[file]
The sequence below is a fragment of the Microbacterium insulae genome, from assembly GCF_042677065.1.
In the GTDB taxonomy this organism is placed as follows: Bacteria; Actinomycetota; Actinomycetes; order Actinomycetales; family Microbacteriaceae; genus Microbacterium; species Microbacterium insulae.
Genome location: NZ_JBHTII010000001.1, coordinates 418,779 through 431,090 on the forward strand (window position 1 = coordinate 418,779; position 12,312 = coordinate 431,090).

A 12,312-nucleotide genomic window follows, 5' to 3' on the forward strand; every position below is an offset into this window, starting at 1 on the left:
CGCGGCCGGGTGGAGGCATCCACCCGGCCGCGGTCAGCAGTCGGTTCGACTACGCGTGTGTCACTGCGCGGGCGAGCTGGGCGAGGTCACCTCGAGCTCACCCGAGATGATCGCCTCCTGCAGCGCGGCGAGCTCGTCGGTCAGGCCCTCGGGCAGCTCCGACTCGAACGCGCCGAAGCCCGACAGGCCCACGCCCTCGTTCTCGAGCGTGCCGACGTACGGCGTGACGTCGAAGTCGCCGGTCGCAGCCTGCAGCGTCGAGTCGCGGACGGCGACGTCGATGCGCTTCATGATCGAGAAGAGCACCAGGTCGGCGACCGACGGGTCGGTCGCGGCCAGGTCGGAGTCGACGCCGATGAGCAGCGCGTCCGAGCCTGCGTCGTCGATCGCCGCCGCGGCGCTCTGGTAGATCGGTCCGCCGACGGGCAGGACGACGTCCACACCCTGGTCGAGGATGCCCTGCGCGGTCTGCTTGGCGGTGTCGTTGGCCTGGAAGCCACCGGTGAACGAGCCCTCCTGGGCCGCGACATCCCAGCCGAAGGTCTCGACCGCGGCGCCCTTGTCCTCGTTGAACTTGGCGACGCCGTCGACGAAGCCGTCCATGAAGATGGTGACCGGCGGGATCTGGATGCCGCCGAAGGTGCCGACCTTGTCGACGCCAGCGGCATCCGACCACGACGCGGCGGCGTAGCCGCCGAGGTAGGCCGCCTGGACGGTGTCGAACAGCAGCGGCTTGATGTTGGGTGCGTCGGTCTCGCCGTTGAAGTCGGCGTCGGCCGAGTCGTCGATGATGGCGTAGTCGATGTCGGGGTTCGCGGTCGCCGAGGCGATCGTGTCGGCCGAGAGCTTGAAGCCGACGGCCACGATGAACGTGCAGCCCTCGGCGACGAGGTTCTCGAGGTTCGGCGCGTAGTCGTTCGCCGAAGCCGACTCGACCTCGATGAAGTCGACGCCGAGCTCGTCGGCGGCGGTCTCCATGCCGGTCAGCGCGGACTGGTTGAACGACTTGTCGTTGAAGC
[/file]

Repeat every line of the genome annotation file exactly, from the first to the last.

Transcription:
The sequence below is a fragment of the Microbacterium insulae genome, from assembly GCF_042677065.1.
In the GTDB taxonomy this organism is placed as follows: Bacteria; Actinomycetota; Actinomycetes; order Actinomycetales; family Microbacteriaceae; genus Microbacterium; species Microbacterium insulae.
Genome location: NZ_JBHTII010000001.1, coordinates 418,779 through 431,090 on the forward strand (window position 1 = coordinate 418,779; position 12,312 = coordinate 431,090).

A 12,312-nucleotide genomic window follows, 5' to 3' on the forward strand; every position below is an offset into this window, starting at 1 on the left:
CGCGGCCGGGTGGAGGCATCCACCCGGCCGCGGTCAGCAGTCGGTTCGACTACGCGTGTGTCACTGCGCGGGCGAGCTGGGCGAGGTCACCTCGAGCTCACCCGAGATGATCGCCTCCTGCAGCGCGGCGAGCTCGTCGGTCAGGCCCTCGGGCAGCTCCGACTCGAACGCGCCGAAGCCCGACAGGCCCACGCCCTCGTTCTCGAGCGTGCCGACGTACGGCGTGACGTCGAAGTCGCCGGTCGCAGCCTGCAGCGTCGAGTCGCGGACGGCGACGTCGATGCGCTTCATGATCGAGAAGAGCACCAGGTCGGCGACCGACGGGTCGGTCGCGGCCAGGTCGGAGTCGACGCCGATGAGCAGCGCGTCCGAGCCTGCGTCGTCGATCGCCGCCGCGGCGCTCTGGTAGATCGGTCCGCCGACGGGCAGGACGACGTCCACACCCTGGTCGAGGATGCCCTGCGCGGTCTGCTTGGCGGTGTCGTTGGCCTGGAAGCCACCGGTGAACGAGCCCTCCTGGGCCGCGACATCCCAGCCGAAGGTCTCGACCGCGGCGCCCTTGTCCTCGTTGAACTTGGCGACGCCGTCGACGAAGCCGTCCATGAAGATGGTGACCGGCGGGATCTGGATGCCGCCGAAGGTGCCGACCTTGTCGACGCCAGCGGCATCCGACCACGACGCGGCGGCGTAGCCGCCGAGGTAGGCCGCCTGGACGGTGTCGAACAGCAGCGGCTTGATGTTGGGTGCGTCGGTCTCGCCGTTGAAGTCGGCGTCGGCCGAGTCGTCGATGATGGCGTAGTCGATGTCGGGGTTCGCGGTCGCCGAGGCGATCGTGTCGGCCGAGAGCTTGAAGCCGACGGCCACGATGAACGTGCAGCCCTCGGCGACGAGGTTCTCGAGGTTCGGCGCGTAGTCGTTCGCCGAAGCCGACTCGACCTCGATGAAGTCGACGCCGAGCTCGTCGGCGGCGGTCTCCATGCCGGTCAGCGCGGACTGGTTGAACGACTTGTCGTTGAAGC